The Fair Housing Center, a private, non-profit civil rights agency dedicated to ending housing discrimination in northwest Ohio, is also a HUD certified housing counseling agency that works with homeowners facing foreclosure, said Lisa Lawson, of the Fair Housing Center.
“We work with people who are facing foreclosure. We got into that because there was so much predatory lending in the City of Toledo, primarily, but certainly elsewhere. The foreclosure crisis is now spreading because of that. We work with people to get loan modifications, and we also have some grants available right now for people who are behind in their mortgage,” said Lawson.
People have to meet certain criteria to be eligible, she added.
“Of course, the agencies or whoever gives us the money, tells us who qualifies. We do have some grant programs available right now. We’ve completed around 135 loan modifications for folks. People who are going through our program are saving an average of $150 per month. That’s a lot of money that stays right here on our community, if you multiply that out times 135. That’s to say nothing of the grants we’ve provided. They also see an average interest rate reduction of about 4.5 percent. So it’s amazing. We’ve put more than $8.5 million back into our community over the life of the loans for people who have those.”
The center’s services are free and confidential, she added.
She cautioned against using companies that charge for foreclosure assistance.
“A lot of them sound like government agencies, call themselves Federal Foreclosure Prevention or something like that, then take your money to the tune of $2,000 and never do a thing for you. That’s not uncommon. We hear that a lot,” she said. “We will never charge people a dime for anything that we do. We provide free housing counseling, we’ll pull credit reports, and work with the lenders and do whatever it takes to make sure people can stay in their homes.”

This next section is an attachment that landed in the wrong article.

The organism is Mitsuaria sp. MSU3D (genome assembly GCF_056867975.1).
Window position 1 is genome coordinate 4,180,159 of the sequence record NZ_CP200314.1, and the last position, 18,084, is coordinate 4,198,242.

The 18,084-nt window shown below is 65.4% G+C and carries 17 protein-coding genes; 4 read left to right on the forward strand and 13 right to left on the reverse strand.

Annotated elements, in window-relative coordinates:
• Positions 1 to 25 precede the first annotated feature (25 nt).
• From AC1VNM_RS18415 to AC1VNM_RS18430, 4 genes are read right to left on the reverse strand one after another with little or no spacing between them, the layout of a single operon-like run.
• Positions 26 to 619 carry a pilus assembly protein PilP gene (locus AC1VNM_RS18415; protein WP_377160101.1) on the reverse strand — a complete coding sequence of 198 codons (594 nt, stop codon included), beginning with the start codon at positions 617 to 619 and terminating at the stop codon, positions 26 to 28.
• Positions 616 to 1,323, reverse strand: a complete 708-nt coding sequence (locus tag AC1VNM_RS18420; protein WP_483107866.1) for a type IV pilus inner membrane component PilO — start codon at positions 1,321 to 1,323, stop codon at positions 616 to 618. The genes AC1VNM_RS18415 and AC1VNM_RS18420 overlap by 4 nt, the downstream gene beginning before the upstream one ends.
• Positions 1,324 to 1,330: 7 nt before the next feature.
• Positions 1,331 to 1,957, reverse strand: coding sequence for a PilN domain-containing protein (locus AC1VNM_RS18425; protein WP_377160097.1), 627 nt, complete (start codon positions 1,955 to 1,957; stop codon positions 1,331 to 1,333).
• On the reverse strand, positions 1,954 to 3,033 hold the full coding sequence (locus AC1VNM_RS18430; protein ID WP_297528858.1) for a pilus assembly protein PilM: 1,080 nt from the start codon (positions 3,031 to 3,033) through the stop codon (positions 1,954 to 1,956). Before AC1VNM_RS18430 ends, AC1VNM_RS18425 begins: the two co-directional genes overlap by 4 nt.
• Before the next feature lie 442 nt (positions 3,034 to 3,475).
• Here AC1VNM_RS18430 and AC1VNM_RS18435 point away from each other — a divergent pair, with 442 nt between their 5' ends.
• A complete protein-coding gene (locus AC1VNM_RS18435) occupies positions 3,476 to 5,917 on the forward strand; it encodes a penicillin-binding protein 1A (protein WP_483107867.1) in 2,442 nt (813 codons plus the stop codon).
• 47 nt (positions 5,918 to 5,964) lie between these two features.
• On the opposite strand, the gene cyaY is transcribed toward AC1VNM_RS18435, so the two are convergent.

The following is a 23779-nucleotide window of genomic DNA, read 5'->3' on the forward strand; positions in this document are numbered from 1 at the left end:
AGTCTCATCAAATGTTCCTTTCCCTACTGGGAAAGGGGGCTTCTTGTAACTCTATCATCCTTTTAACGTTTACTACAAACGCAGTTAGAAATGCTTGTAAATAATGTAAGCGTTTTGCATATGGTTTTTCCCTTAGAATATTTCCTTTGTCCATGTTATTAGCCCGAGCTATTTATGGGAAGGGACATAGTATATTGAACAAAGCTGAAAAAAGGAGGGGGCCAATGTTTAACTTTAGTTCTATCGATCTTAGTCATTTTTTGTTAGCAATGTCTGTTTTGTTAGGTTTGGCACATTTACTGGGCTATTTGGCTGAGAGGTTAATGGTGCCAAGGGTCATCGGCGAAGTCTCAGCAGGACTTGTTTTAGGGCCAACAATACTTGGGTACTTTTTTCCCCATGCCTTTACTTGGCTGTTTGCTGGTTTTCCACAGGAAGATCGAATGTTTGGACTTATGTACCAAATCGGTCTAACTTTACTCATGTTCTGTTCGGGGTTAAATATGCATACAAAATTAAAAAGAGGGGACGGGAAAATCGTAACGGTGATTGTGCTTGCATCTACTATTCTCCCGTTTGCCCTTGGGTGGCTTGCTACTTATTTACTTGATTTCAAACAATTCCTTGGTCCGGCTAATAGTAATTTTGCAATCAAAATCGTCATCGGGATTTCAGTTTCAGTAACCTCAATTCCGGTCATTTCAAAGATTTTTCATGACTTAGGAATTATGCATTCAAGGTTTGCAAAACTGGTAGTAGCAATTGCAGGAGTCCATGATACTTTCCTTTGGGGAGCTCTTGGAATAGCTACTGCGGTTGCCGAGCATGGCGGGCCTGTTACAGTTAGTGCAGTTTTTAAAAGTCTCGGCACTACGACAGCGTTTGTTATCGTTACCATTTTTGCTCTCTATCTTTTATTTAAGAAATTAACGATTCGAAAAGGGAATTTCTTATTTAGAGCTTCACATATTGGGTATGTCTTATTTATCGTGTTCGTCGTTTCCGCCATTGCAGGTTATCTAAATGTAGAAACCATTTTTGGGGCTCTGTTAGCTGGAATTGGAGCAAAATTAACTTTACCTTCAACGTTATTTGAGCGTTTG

The center will contact the lender immediately for anyone seeking help, she said.
“We will contact the lender and try to work that out with everyone who walks through our door. That said, as soon as someone contacts us, the easier it will be for us to help them. We had someone contact us yesterday, and the sheriff’s sale was in February. It’s going to be difficult to help them. That doesn’t mean we didn’t try, we did. But I will tell you that it’s a lost cause,” she said.
“There’s also another program that I think people should be aware of that President Obama implemented last March, 2009, that is called “Making Home Affordable.” It’s for people who aren’t behind on their mortgage. It’s for people who are just struggling on their mortgage. In fact, you can’t have missed or been late on two payments in the last 12 months. But if you’re current, that’s even better, where they will reduce your payment down to 31 percent of your current gross income. They do that a number of ways. They can extend the payment out for a number of years, they can reduce your interest rate, and even write off principal, which is somewhat lesser done. I used that program, and I’m saving $500 per month on my mortgage. It happens. And not only that, but the government will give qualified participants in this program $1,000 for each of the next five years for making their payments on time, which is great because for those of us who are struggling and still maintaining our payments, that’s cash in the bank. We work with that, too. So people can come to us and say, `Hey, look, I’m not behind, I’m just really struggling. I need some help. Can you help me?’ And we’ll do that, too.”